Skip to content
My WebMD Sign In, Sign Up

Brain & Nervous System Health Center

Font Size

Righty or Lefty? It's Largely Genetic, Study Suggests

Work with developing embryos provides new information

WebMD News from HealthDay

By Robert Preidt

HealthDay Reporter

THURSDAY, Sept. 12 (HealthDay News) -- Scientists have identified a network of genes that influences whether you are right-handed or left-handed.

The researchers did so by looking at developing embryos.

"The genes are involved in the biological process through which an early embryo moves on from being a round ball of cells and becomes a growing organism with an established left and right side," study first author William Brandler, a doctoral student in the functional genomics unit at Oxford University in England, said in a university news release.

This gene network also may help establish left-right differences in the brain, which in turn influence whether a person is left- or right-handed, according to the study, published Sept. 12 in the journal PLoS Genetics.

These findings, however, don't completely explain right- and left-handed differences in people, the researchers said.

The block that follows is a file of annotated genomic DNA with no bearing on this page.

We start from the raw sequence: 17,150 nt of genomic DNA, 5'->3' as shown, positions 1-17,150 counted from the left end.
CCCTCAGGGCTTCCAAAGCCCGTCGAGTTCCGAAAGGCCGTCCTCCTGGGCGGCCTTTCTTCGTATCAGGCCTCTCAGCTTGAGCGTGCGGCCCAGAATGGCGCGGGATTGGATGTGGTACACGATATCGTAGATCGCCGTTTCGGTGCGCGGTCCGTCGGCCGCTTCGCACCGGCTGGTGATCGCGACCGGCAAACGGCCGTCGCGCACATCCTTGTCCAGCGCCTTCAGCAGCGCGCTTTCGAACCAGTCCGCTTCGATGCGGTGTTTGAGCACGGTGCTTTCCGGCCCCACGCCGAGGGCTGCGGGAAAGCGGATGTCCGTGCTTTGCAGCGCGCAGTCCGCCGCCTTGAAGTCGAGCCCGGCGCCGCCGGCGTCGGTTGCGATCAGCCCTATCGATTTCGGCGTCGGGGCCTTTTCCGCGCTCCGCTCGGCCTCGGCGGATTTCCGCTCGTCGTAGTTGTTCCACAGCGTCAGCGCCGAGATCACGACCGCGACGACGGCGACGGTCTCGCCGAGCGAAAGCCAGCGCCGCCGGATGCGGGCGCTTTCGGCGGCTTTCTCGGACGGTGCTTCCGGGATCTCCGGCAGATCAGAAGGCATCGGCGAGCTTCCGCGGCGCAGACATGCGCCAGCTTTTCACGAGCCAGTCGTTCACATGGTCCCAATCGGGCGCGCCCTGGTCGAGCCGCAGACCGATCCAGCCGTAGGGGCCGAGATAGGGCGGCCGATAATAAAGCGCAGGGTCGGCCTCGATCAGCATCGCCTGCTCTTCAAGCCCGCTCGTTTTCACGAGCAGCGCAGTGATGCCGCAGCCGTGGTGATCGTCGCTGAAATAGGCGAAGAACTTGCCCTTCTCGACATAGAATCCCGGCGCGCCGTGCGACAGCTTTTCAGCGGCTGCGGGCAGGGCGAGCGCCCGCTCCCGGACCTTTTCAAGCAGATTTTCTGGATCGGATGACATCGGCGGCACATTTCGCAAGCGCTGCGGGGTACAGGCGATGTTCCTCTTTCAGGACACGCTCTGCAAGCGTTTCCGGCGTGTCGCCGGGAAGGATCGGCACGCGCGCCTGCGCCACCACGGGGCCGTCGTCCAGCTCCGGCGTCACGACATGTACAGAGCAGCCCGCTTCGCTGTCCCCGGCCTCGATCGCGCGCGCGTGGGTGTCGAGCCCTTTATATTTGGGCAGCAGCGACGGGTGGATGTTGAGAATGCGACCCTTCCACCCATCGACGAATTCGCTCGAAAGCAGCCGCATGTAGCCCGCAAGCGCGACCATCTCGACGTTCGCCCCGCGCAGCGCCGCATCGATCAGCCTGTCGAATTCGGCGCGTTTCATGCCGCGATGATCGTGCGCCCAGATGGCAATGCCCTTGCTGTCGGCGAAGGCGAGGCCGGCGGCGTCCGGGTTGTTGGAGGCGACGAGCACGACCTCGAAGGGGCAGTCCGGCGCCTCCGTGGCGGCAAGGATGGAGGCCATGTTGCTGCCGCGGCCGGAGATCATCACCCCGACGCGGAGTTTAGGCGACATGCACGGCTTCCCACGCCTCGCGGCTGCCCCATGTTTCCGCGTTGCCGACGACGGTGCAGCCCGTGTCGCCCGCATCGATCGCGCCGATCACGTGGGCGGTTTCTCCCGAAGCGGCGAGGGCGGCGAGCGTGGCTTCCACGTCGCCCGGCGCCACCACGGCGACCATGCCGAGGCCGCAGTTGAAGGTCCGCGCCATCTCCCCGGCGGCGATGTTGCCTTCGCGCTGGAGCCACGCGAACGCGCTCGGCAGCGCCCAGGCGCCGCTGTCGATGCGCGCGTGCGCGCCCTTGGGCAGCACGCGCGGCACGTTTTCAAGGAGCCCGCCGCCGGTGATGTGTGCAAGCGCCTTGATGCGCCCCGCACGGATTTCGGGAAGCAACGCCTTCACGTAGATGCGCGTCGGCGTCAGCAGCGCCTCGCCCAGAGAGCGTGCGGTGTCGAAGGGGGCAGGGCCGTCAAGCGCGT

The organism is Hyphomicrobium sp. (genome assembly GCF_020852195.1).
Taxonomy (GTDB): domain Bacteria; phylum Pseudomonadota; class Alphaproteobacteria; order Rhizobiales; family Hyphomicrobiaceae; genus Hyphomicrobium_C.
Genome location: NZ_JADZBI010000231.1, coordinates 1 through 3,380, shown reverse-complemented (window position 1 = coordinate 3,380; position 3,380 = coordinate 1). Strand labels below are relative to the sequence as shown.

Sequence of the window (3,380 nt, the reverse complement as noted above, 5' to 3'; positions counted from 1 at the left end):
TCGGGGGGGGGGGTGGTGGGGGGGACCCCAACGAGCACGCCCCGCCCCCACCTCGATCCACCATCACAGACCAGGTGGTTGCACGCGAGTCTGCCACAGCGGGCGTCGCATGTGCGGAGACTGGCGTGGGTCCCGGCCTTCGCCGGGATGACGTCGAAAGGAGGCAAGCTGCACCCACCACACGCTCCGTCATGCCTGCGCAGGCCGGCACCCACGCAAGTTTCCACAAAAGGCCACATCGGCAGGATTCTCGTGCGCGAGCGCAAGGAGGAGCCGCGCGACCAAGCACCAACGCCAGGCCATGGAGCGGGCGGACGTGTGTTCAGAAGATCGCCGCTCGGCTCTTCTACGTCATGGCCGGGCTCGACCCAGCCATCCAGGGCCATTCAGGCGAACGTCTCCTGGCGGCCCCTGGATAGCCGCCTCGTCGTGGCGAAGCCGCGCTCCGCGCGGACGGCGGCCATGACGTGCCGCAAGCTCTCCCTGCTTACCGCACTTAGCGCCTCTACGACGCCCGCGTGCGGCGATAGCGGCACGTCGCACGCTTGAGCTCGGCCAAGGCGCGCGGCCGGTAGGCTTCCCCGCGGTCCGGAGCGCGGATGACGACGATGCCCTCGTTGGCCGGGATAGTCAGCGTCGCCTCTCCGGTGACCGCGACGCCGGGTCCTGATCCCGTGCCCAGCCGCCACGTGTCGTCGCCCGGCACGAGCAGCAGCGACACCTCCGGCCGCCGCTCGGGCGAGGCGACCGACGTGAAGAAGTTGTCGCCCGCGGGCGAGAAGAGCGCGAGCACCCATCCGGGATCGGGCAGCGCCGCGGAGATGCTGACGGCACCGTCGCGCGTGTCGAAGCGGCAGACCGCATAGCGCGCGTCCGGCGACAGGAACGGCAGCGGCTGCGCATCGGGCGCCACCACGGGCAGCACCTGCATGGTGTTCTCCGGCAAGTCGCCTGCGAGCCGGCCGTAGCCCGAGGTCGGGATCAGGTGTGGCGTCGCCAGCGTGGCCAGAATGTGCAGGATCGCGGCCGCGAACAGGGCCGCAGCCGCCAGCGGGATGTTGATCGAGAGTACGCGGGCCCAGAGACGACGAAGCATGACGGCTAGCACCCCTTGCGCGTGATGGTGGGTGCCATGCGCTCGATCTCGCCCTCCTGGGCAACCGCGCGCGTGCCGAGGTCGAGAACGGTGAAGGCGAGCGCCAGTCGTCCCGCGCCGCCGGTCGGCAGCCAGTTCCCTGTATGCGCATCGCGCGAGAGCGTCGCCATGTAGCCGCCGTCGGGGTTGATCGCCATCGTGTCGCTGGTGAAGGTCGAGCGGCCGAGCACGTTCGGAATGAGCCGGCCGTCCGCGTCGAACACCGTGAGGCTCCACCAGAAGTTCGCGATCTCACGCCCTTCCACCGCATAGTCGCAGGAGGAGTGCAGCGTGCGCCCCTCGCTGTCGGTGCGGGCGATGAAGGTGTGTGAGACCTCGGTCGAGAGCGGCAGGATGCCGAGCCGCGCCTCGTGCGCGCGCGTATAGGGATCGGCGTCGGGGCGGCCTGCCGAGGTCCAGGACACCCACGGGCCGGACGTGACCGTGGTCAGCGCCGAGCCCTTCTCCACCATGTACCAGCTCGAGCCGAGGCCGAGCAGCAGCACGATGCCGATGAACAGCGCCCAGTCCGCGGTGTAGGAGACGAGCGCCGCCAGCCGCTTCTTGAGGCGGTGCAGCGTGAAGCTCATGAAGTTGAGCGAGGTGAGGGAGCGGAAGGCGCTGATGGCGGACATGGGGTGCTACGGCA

"As with all aspects of human behavior, nature and nurture go hand-in-hand," Brandler said. "The development of handedness derives from a mixture of genes, environment and cultural pressure to conform to right-handedness."

About 90 percent of people are right-handed. Humans are the only species with such a strong bias in handedness.

Today on WebMD

nerve damage
Learn how this disease affects the nervous system.
senior woman with lost expression
Know the early warning signs.
 
Close up of eye
12 culprits that affect your ability to focus.
medical marijuana plant
What is it used for?
 
senior man
Article
brain research briefing
Article
 
Syringe
Article
Vaccine and needle
VIDEO
 
mans hands on laptop keyboard
Article
brain illustration stroke
Slideshow
 
most common stroke symptoms
Article
Parkinsons Disease Medications
Article